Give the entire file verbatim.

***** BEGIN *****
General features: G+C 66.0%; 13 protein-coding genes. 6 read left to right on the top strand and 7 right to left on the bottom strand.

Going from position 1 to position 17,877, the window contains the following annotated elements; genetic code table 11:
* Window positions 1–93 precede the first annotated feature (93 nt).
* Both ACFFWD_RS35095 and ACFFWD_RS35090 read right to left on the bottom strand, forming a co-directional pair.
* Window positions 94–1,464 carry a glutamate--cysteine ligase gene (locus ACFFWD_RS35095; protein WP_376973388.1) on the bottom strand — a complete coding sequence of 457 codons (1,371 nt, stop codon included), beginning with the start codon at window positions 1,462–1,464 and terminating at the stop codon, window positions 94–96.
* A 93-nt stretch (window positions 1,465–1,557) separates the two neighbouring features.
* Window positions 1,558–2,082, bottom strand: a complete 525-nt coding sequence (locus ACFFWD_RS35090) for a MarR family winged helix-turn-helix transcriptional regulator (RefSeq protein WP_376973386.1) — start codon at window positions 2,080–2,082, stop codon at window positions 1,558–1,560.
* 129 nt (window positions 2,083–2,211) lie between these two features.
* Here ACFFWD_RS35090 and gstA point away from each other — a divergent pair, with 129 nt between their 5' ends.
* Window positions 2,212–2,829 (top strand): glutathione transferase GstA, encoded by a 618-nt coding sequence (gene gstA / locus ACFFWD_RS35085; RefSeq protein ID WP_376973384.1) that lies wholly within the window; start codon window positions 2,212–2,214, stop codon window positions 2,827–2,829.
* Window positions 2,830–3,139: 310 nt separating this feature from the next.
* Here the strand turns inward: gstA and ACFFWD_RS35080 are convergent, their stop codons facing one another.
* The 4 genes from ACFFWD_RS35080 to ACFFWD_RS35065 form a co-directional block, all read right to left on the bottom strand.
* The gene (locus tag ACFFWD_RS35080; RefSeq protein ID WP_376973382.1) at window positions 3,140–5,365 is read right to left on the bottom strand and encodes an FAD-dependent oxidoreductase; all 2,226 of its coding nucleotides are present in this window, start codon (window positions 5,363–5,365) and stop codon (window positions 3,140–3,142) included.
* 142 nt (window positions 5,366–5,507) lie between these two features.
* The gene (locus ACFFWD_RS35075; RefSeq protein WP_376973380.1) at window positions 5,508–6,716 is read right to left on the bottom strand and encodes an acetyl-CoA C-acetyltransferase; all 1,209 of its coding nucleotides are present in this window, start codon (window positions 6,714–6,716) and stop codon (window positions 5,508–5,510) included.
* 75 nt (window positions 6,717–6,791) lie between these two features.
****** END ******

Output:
General features: G+C 66.0%; 13 protein-coding genes. 6 read left to right on the top strand and 7 right to left on the bottom strand.

Going from position 1 to position 17,877, the window contains the following annotated elements; genetic code table 11:
* Window positions 1–93 precede the first annotated feature (93 nt).
* Both ACFFWD_RS35095 and ACFFWD_RS35090 read right to left on the bottom strand, forming a co-directional pair.
* Window positions 94–1,464 carry a glutamate--cysteine ligase gene (locus ACFFWD_RS35095; protein WP_376973388.1) on the bottom strand — a complete coding sequence of 457 codons (1,371 nt, stop codon included), beginning with the start codon at window positions 1,462–1,464 and terminating at the stop codon, window positions 94–96.
* A 93-nt stretch (window positions 1,465–1,557) separates the two neighbouring features.
* Window positions 1,558–2,082, bottom strand: a complete 525-nt coding sequence (locus ACFFWD_RS35090) for a MarR family winged helix-turn-helix transcriptional regulator (RefSeq protein WP_376973386.1) — start codon at window positions 2,080–2,082, stop codon at window positions 1,558–1,560.
* 129 nt (window positions 2,083–2,211) lie between these two features.
* Here ACFFWD_RS35090 and gstA point away from each other — a divergent pair, with 129 nt between their 5' ends.
* Window positions 2,212–2,829 (top strand): glutathione transferase GstA, encoded by a 618-nt coding sequence (gene gstA / locus ACFFWD_RS35085; RefSeq protein ID WP_376973384.1) that lies wholly within the window; start codon window positions 2,212–2,214, stop codon window positions 2,827–2,829.
* Window positions 2,830–3,139: 310 nt separating this feature from the next.
* Here the strand turns inward: gstA and ACFFWD_RS35080 are convergent, their stop codons facing one another.
* The 4 genes from ACFFWD_RS35080 to ACFFWD_RS35065 form a co-directional block, all read right to left on the bottom strand.
* The gene (locus tag ACFFWD_RS35080; RefSeq protein ID WP_376973382.1) at window positions 3,140–5,365 is read right to left on the bottom strand and encodes an FAD-dependent oxidoreductase; all 2,226 of its coding nucleotides are present in this window, start codon (window positions 5,363–5,365) and stop codon (window positions 3,140–3,142) included.
* 142 nt (window positions 5,366–5,507) lie between these two features.
* The gene (locus ACFFWD_RS35075; RefSeq protein WP_376973380.1) at window positions 5,508–6,716 is read right to left on the bottom strand and encodes an acetyl-CoA C-acetyltransferase; all 1,209 of its coding nucleotides are present in this window, start codon (window positions 6,714–6,716) and stop codon (window positions 5,508–5,510) included.
* 75 nt (window positions 6,717–6,791) lie between these two features.